Archive | December, 2012

Labour’s Policy Review: Libraries

20 Dec

Innovation, Co-location and Partnership

Libraries should be at the heart of our communities. They are a resource for parents with young children, for school children without a place to work at home, for job seekers trying to gain new skills and employment, for elderly people living in isolation, for community groups and, increasingly, an incubator for new ideas and businesses to come to fruition.

Labour’s vision is to build on the potential libraries offer – to make them an asset rooted at the heart of every community, and responsive to its needs. Recent library success stories have demonstrated that co-location provides a framework for libraries which both fulfils the more traditional, core role of lending books and ensures that users can learn and access information in new and innovative ways. Libraries have been co-located with a range of organisations including local colleges and job centres. They have also provided an access point for everything from IT to language training, job clubs to books on prescription, healthy living hubs to theatre space.

This document from Labour’s Policy Review highlights some of the innovative new library service models that are emerging around Britain and explores how through co-location and partnership working we can deliver a sustainable library service which meets the needs of communities in the 21st century.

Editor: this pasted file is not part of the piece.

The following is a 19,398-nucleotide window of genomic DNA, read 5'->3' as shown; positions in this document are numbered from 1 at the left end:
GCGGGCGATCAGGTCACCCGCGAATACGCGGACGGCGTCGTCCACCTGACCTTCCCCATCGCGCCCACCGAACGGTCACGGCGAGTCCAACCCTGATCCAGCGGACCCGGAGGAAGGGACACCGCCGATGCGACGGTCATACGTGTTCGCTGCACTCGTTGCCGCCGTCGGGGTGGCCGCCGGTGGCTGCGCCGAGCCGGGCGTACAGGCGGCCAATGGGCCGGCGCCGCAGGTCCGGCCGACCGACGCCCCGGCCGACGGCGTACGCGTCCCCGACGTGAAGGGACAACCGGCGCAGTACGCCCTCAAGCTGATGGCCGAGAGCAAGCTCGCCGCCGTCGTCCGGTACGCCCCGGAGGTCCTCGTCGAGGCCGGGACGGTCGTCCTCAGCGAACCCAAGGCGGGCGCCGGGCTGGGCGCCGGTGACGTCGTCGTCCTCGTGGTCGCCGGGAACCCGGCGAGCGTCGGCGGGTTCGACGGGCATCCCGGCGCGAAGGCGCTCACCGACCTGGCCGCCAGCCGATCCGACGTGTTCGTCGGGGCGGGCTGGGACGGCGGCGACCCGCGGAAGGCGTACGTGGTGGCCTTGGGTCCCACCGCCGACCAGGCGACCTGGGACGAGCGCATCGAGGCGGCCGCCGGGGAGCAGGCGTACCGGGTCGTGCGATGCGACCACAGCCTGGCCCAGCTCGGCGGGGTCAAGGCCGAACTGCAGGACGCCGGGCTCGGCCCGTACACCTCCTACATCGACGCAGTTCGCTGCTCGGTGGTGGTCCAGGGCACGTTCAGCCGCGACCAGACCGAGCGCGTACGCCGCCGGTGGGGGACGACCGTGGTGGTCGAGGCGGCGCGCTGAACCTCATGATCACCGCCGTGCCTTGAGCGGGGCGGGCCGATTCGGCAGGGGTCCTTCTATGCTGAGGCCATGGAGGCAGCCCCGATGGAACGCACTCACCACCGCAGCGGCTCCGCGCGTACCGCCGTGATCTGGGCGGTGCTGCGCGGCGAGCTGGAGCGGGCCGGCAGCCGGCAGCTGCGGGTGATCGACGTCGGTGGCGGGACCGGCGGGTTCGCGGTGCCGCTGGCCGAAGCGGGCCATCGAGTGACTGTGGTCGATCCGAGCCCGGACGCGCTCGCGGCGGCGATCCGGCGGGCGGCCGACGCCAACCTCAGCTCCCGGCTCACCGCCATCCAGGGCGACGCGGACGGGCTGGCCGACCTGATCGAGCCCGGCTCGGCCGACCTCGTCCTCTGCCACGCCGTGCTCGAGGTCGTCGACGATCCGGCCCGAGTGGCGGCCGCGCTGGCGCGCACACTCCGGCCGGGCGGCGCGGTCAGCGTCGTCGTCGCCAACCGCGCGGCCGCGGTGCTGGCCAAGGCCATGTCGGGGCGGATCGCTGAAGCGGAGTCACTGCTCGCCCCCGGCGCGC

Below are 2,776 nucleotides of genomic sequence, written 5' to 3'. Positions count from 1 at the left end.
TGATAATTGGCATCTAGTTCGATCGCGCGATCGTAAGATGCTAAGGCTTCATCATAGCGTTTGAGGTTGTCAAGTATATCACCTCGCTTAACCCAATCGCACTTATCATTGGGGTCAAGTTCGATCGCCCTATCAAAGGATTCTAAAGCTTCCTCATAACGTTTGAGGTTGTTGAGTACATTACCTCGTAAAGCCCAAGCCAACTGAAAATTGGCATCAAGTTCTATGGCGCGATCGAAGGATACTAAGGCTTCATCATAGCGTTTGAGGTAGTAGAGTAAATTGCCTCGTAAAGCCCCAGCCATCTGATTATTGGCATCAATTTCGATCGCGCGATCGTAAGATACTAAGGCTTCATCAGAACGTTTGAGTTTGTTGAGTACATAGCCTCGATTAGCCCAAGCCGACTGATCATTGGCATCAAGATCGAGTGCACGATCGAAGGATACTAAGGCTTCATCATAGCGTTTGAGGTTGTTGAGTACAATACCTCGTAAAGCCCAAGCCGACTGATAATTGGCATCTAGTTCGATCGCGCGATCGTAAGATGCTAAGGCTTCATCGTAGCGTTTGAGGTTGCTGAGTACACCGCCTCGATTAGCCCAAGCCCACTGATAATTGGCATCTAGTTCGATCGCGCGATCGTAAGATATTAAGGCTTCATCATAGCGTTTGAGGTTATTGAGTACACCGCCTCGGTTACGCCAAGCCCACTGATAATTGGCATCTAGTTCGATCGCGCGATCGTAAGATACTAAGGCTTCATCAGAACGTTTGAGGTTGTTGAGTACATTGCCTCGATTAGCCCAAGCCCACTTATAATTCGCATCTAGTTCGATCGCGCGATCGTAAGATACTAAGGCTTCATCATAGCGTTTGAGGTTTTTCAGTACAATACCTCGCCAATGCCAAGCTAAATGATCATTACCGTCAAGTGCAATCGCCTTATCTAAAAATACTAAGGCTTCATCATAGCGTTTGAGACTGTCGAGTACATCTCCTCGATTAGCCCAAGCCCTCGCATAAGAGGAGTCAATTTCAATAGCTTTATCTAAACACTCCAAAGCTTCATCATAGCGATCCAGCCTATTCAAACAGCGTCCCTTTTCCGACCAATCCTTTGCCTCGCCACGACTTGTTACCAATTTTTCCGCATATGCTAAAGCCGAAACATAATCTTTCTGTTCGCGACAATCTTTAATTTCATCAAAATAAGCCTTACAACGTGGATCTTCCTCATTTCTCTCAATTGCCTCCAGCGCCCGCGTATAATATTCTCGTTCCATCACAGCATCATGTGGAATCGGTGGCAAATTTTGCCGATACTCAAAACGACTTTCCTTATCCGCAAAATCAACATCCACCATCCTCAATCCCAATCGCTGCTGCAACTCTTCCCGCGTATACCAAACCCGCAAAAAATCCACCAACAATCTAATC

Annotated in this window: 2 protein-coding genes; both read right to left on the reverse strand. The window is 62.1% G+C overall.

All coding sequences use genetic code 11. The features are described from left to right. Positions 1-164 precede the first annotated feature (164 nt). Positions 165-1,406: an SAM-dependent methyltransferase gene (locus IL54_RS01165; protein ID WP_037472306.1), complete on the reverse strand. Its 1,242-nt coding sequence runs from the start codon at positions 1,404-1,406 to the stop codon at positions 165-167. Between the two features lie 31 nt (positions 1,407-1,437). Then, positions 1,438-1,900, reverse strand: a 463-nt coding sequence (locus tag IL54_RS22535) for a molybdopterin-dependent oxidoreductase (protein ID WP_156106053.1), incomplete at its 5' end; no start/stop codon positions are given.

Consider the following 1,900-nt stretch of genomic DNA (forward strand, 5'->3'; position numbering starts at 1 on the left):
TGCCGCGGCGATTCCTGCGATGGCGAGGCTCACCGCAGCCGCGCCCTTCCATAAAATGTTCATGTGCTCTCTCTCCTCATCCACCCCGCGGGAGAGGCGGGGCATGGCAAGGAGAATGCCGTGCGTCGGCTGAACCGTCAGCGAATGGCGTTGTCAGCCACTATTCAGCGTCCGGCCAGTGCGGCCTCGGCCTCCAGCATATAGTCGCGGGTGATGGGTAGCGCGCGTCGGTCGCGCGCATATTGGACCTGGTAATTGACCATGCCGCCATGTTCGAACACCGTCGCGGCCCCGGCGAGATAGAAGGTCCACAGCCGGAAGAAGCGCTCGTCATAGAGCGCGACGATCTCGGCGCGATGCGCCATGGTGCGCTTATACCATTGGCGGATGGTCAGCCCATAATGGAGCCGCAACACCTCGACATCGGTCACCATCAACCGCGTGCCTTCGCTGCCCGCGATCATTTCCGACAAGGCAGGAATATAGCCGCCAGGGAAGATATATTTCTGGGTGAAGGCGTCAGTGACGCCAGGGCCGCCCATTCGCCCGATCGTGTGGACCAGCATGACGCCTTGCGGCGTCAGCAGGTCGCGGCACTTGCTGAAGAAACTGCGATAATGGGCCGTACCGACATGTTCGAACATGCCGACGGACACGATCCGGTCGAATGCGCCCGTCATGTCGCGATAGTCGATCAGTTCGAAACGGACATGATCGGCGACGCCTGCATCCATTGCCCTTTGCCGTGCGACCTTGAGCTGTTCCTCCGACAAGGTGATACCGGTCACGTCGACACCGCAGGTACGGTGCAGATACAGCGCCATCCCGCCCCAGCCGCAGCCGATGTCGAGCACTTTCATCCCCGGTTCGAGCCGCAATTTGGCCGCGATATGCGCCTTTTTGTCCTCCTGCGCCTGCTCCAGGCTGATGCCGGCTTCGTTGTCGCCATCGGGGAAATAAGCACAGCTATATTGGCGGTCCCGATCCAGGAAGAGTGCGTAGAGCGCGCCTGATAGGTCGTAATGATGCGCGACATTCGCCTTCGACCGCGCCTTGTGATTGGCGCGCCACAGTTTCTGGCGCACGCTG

“ A library is a unique public space and should be an expression of our local communities. If we believe in a society in which everyone, regardless of background, is able to pursue their interests, education and personal development; libraries are a fundamental tool. Labour wants every child and adult to have access to services which will help them to thrive, whether that’s learning to read, building a CV, studying a language, developing skills, meeting new people or building a new online business. Our communities will be best served by an effective, innovative and responsive library service working with community partnerships”.Dan Jarvis MP, Shadow Libraries Minister



New Strategic Direction unstoppable

2 Dec

Older readers may remember the days of Andrea Hill (Chief Exec.) and Jeremy Pembroke (Tory Leader of SCC) when something called the New Strategic Direction was invented to savagely cut staff numbers, ‘outsource’ (privatise) services and for SCC become an ‘enabling authority’ with just a few officers left at Endeavour House. Perhaps to turn the remainder of the building into a hothouse for tomato-growing.

Don’t worry, it wasn’t just a bad dream, The New Strategic Direction is steaming ahead, despite what we are told by Judy Terry and Mark Bee and others. In April 2010 Suffolk County Council employed 10,800 people to provide services to the public, paid for by local and national taxation. By April 2013, we hear that 4,600 staff will be employed by SCC. That’s a 60% cut in three years.

The Tory majority in SCC are not content with this and will aim to become an ‘enabling authority’ with no services to the public directly provided. One has to question how much control SCC will have over the private companies who win the lucrative contracts.

We watch with trepidation the IPS attempt to provide a public library service in Suffolk with only two-thirds of the budget in 2010/11.

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